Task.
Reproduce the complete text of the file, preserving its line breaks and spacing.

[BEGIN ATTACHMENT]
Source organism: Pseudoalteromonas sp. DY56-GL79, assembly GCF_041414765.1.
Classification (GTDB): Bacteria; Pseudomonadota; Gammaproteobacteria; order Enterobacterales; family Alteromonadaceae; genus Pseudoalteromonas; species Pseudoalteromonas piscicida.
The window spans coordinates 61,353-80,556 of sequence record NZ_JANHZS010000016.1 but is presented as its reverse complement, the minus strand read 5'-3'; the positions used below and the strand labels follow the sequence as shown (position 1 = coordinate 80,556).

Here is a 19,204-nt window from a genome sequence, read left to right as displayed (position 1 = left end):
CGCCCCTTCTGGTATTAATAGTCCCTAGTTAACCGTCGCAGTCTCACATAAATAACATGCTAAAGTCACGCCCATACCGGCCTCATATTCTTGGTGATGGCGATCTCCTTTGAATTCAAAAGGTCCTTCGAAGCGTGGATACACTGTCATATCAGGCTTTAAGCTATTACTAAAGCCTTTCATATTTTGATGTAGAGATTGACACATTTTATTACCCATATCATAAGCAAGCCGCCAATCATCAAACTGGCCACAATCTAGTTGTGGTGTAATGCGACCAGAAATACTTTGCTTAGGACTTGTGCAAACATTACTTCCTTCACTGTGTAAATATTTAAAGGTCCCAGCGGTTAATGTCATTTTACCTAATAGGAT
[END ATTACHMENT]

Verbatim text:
Source organism: Pseudoalteromonas sp. DY56-GL79, assembly GCF_041414765.1.
Classification (GTDB): Bacteria; Pseudomonadota; Gammaproteobacteria; order Enterobacterales; family Alteromonadaceae; genus Pseudoalteromonas; species Pseudoalteromonas piscicida.
The window spans coordinates 61,353-80,556 of sequence record NZ_JANHZS010000016.1 but is presented as its reverse complement, the minus strand read 5'-3'; the positions used below and the strand labels follow the sequence as shown (position 1 = coordinate 80,556).

Here is a 19,204-nt window from a genome sequence, read left to right as displayed (position 1 = left end):
CGCCCCTTCTGGTATTAATAGTCCCTAGTTAACCGTCGCAGTCTCACATAAATAACATGCTAAAGTCACGCCCATACCGGCCTCATATTCTTGGTGATGGCGATCTCCTTTGAATTCAAAAGGTCCTTCGAAGCGTGGATACACTGTCATATCAGGCTTTAAGCTATTACTAAAGCCTTTCATATTTTGATGTAGAGATTGACACATTTTATTACCCATATCATAAGCAAGCCGCCAATCATCAAACTGGCCACAATCTAGTTGTGGTGTAATGCGACCAGAAATACTTTGCTTAGGACTTGTGCAAACATTACTTCCTTCACTGTGTAAATATTTAAAGGTCCCAGCGGTTAATGTCATTTTACCTAATAGGAT